David Evans

David Evans News

  • Swearengin Vying to Be California Controller After Fresno Rescue

    Ashley Swearengin is vying to become the first Republican since 1975 to serve as California’s controller after keeping the state’s fifth-largest city out of bankruptcy following the financial crisis.

  • Californians Pick Bailout Chief Kashkari to Face Jerry Brown

    Californians picked Republican Neel Kashkari, a political newcomer who ran the federal bailout of the U.S. banking system, to challenge incumbent Democrat Jerry Brown for governor in November.

  • Hedge Funds Should Do a Better Job of Making Their Case

    Hedge funds, once reserved for the very wealthy, are being marketed to a broadening range of investors with a sophisticated sales pitch: Because the funds’ ups and downs don’t coincide with those of stocks and bonds, adding them to a portfolio will help maintain returns while reducing nerve-racking gyrations.

  • Duke Lacrosse Players' Suit Over False Rape Claim May Proceed, Judge Says

    Three former Duke University lacrosse players, falsely accused of rape in a case that cost a district attorney his law license, can move forward with part of their claims against the former prosecutor and the city of Durham, North Carolina, a judge ruled.

  • Hot Cayman Address, 10 Needy Banks, UBS: Compliance

    Seagate Technology, the world’s largest maker of hard disk drives, is based in Scotts Valley, California. Yet the documents it files with the Securities and Exchange Commission list its address on South Church Street in George Town, the capital of the Cayman Islands, David Evans of Bloomberg News reports.

  • Smalley Teaches Pipeline Safety After Death of Daughter (Audio)

    Danny Smalley speaks with Bloomberg's David Evans about his daughter, Danielle Smalley, and the foundation which promotes pipeline safety that bears her name.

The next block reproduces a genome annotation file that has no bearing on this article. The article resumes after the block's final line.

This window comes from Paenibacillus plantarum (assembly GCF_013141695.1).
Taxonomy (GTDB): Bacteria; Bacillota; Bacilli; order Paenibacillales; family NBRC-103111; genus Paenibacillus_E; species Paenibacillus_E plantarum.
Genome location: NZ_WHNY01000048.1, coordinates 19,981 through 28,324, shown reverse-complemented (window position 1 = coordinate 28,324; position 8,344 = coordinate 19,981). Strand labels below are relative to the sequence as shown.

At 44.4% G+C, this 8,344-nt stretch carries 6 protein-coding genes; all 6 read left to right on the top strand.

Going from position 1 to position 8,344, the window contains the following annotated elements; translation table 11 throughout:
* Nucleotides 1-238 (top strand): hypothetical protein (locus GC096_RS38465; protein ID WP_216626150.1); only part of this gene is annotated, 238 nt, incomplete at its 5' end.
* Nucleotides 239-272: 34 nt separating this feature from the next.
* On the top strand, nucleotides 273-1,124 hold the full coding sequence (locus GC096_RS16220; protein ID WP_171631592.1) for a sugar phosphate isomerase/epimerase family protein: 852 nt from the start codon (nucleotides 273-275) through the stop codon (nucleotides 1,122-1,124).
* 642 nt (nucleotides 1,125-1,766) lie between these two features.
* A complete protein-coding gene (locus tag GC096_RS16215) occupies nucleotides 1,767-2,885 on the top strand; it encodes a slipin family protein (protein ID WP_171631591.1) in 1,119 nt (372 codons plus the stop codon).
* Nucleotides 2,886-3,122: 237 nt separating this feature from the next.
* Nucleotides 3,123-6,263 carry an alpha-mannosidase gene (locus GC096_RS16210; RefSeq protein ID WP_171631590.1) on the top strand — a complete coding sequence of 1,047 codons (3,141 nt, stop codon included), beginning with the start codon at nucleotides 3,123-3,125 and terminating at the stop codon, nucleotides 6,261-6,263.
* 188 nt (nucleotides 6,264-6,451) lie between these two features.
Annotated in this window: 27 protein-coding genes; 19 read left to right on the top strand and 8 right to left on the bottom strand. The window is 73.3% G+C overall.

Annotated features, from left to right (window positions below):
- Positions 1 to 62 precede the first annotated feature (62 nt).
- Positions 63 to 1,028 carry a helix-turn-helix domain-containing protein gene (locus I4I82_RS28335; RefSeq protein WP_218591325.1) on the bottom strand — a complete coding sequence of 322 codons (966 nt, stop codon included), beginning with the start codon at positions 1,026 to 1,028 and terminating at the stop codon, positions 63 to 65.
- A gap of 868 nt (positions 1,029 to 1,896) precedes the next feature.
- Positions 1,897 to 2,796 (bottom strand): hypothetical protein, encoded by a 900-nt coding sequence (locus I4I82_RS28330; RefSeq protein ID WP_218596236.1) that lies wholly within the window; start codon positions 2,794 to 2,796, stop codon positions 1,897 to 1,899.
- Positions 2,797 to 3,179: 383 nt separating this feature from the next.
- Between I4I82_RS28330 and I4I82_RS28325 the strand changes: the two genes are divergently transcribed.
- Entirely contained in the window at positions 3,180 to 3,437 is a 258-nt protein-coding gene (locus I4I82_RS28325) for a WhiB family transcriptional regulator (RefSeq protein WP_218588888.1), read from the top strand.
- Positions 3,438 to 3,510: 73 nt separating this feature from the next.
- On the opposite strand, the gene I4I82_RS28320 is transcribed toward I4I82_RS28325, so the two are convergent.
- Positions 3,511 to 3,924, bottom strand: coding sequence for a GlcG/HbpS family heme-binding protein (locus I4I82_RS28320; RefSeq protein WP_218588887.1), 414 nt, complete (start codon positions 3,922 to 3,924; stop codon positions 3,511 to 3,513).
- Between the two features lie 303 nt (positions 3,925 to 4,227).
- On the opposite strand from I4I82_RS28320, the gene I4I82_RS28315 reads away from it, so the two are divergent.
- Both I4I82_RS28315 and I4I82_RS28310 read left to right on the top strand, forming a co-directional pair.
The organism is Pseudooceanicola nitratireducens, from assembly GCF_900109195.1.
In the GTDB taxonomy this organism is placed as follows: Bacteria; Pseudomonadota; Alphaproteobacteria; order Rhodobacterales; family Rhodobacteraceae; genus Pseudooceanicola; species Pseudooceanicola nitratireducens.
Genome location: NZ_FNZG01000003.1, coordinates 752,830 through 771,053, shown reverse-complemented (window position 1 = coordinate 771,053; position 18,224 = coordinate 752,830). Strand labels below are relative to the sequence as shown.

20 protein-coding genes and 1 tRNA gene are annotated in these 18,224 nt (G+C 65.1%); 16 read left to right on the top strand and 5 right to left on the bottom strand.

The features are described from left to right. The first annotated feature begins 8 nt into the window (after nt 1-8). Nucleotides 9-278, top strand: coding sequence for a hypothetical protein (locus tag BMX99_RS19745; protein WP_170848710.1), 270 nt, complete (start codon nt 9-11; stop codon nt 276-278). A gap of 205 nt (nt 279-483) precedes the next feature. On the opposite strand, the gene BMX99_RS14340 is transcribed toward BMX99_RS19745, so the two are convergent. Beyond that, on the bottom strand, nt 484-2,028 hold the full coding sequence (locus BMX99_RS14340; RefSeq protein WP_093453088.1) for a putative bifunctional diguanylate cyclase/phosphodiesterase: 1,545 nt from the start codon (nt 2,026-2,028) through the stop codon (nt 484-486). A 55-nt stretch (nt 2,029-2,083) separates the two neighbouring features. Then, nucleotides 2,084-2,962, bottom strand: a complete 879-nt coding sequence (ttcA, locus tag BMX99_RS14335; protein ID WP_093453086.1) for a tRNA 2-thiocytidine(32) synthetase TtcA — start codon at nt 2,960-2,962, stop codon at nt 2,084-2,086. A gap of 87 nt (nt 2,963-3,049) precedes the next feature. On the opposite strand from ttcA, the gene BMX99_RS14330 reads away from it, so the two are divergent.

• Sinovel, Scholastic, TCW, Dinosaurs: Intellectual Property

    Sinovel Wind Group Co., the world’s second-biggest wind-turbine maker, said American Superconductor Corp. is seeking more than 37.9 million yuan ($6 million) for software copyright violations in a claim filed at the Beijing First People’s Court.

  • Koch Brothers Flout Law Getting Richer With Secret Iran Sales

    In May 2008, a unit of Koch Industries Inc., one of the world’s largest privately held companies, sent Ludmila Egorova-Farines, its newly hired compliance officer and ethics manager, to investigate the management of a subsidiary in Arles in southern France. In less than a week, she discovered that the company had paid bribes to win contracts.

  • Tobacco Taxation May Provide Extra Source of Health-Care Funds

    Raising taxes on tobacco and alcohol and introducing a levy on foreign exchange transactions could help pay for health-care for millions of people worldwide who can’t get or afford it, the World Health Organization said.

  • Charities Deceive Donors Unaware Money Goes to a Telemarketer

    Carol Patterson was waiting for a call from her doctor. When the phone rang on that afternoon in August 2011 at her home in Cortland, Ohio, it wasn’t a physician on the other end. A woman named Robin said she was representing the American Diabetes Association.

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